The Immaculate Conception was formally declared as a dogma of the faith by Bl. Pope Pius IX in 1854 by a Solemn Definition with his document “Ineffabilis Deus“. Some people have gotten the idea that this came out of the blue, as it were, and elevated an old dispute into an article of faith, or created the liturgical celebration of it. This is actually not the case.
In the first place, the liturgical feast of the Immaculate Conception predated Bl. Pius IX for quite some time. It was already present in the Breviary and Missal, although some of the texts were changed when Pius IX promulgated the doctrine. The feast was instituted in the west very early, in the 700s, and persisted for some years. It is often said that everyone was against it until Bl. Duns Scotus argued for it in the 14th century, and after that it became more common. This is also false. What you had with the Immaculate Conception was a “Period of Doubt”, wherein, beginning with St. Bernard, some theologians began to question this teaching, and positively deny it in favor of the teaching that Our Lady was sanctified in the womb.
These doubts were based upon the consequences that appeared to result from it, namely, that it would mean she wouldn’t need Christ as savior, or, the scriptural reference “All have sinned”. Nevertheless, all of these were first answered by St. Bonaventure, who predicated how the doctrine could in fact be true, although he did not accept it, favoring instead the teaching of his master, Alexander of Hales. This doctrine was taught and held in the Church. There was never a “consensus” opposed to it, and it was finally confirmed by the Church’s Solemn Magisterium.
Cardinal Franzelin, a peritus at Vatican I, also notes the state of this doctrine prior to Pius IX’s solemn judgment. When marking the distinction between “Divine Tradition” and “Ecclesiastical Tradition”, he remarks: “For at present , all Catholics believe the Immaculate Conception of the Blessed Virgin Mary is Divine Tradition; yet before it was certainly established through the definition of the Supreme Pontiff on this Tradition, for a long time, all the theologians and faithful who were asserting this doctrine, understood that it must be asserted by no other means than divine tradition. Others reasonably did not doubt it was from Tradition, but what kind it might have been, whether divine, or merely apostolic or ecclesiastical; but nothing appeared to be, or certainly, was not sufficiently evident for them on this [tradition].”1
Now there is another point that is more commonly debated. The Tradition of the Immaculate Conception originated not in the West but in the East (which ultimately is the origin of our faith). Yet the Eastern Orthodox, both the Greek and non Greek Rites, both Chalcedonian and non-Chalcedonian dispute this doctrine, claiming it is a novelty and against their tradition.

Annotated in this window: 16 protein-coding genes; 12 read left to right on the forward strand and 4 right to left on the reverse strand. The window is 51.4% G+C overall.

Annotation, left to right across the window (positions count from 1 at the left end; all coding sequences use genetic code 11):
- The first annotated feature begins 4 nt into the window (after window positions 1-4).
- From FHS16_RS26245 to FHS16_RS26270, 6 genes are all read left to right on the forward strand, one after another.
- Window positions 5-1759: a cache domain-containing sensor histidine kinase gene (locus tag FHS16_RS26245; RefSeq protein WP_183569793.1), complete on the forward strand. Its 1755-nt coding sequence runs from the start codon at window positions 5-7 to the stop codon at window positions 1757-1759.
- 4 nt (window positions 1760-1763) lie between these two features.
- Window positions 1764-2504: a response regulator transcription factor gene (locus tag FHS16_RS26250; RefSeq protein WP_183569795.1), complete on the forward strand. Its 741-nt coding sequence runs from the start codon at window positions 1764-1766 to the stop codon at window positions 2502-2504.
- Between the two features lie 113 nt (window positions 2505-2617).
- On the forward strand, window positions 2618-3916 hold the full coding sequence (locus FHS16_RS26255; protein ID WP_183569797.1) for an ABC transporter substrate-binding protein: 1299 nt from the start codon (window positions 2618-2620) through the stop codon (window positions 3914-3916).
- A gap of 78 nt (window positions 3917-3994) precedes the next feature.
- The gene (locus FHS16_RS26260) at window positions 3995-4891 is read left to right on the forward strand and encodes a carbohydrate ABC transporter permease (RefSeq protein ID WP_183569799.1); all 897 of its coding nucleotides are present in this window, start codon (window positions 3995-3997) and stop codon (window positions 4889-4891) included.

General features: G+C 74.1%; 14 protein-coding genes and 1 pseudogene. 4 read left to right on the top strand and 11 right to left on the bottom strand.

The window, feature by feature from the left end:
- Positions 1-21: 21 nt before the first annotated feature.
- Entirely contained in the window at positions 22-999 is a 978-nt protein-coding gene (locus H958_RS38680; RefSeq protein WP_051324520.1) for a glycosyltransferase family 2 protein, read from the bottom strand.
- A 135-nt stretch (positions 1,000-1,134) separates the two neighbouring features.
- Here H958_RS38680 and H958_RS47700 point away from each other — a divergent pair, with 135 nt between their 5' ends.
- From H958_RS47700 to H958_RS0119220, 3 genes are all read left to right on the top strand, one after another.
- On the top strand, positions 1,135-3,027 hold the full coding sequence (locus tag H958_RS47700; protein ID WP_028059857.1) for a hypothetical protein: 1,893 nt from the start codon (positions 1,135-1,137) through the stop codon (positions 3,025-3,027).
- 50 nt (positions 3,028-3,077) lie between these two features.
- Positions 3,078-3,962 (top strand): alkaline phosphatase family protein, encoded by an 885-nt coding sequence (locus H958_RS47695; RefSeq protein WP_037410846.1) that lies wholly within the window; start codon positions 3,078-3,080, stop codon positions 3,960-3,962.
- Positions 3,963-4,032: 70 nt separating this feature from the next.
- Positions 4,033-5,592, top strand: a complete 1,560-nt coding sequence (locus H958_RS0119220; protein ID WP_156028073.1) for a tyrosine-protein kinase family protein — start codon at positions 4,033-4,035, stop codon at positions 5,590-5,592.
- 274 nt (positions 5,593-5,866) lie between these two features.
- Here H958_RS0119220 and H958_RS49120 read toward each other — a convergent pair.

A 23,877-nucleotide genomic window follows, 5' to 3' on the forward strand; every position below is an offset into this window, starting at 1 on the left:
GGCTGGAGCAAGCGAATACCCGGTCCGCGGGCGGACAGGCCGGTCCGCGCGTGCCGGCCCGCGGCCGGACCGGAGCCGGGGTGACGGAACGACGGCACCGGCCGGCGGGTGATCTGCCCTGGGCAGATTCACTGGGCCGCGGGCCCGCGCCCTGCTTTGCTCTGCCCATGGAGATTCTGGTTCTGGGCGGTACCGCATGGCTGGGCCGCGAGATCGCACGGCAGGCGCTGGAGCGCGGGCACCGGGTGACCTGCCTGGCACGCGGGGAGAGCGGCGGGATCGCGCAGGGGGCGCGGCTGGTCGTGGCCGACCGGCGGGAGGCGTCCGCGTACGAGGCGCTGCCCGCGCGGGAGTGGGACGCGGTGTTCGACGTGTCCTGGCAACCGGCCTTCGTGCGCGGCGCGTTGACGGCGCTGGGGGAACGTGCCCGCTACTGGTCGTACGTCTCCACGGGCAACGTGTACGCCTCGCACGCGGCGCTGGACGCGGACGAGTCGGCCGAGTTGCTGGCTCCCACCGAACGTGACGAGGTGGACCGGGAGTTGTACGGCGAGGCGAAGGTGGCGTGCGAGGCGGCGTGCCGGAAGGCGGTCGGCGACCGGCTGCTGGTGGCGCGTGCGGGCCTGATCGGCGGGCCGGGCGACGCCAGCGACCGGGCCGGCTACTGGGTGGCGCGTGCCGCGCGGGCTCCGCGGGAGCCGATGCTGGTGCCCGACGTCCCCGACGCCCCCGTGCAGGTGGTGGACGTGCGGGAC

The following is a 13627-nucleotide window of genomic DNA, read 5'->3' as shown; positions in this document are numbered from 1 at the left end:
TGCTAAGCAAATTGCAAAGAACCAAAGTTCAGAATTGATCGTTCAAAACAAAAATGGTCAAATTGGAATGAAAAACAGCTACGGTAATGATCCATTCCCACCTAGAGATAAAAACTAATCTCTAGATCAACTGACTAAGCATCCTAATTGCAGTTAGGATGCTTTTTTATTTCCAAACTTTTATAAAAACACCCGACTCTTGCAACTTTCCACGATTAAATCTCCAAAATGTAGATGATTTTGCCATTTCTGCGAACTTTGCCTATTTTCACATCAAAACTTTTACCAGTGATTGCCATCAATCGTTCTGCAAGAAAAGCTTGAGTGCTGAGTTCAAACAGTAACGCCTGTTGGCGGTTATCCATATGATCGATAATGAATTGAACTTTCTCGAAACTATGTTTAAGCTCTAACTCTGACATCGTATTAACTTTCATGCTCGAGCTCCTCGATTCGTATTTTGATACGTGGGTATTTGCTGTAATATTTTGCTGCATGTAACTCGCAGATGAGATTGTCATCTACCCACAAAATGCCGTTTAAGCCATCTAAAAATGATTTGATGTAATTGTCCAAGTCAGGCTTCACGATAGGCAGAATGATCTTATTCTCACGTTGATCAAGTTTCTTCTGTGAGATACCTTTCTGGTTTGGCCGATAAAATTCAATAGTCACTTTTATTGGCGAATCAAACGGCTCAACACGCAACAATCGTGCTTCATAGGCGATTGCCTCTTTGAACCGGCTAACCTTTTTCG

Therefore I am linking a well researched paper which clearly shows their tradition that the Orthodox Tradition does in fact support the doctrine of the Immaculate Conception. It becomes clear, when studying this issue, that the Orthodox teaching is really just an eccleisological reaction to the fact of a “Solemn Judgment”, which their theology denies as a prerogative of the Pope, holding that only a Council has that authority. One of the nice things about this paper, is that it cuts through a normal error of western apologists who try to make this case, who render to a saying like “most pure, all Immaculate” in their liturgy or amongst this or that Father as evidence of the Immacualte Conception, when in reality, that doesn’t necessarily follow in Greek. This paper, by Fr. Gillet, focuses on actual propositions which clearly teach that. You can read it here: The Immaculate Conception and Orthodoxy
1 “Sic nunc omnes Catholici divinam credunt Traditionem immaculatum conceptum beatissimae Virginis; antequam autem de hac Traditione per definitionem Summi Pontificis certo constaret, omnes jam theologi et fideles, qui eam doctrinam asserebant, non ex alia quam ex divina Traditione asserendam esse intelligebant: contra alii non sane de traditione, qualis esset an divina an mere apostolica aut ecclesiastica dubitabant; sed nulla esse vel certe non satis de ea constare illis videbatur.” De Divina Traditione, 1875, Rome, Thesis I, pg. 17.
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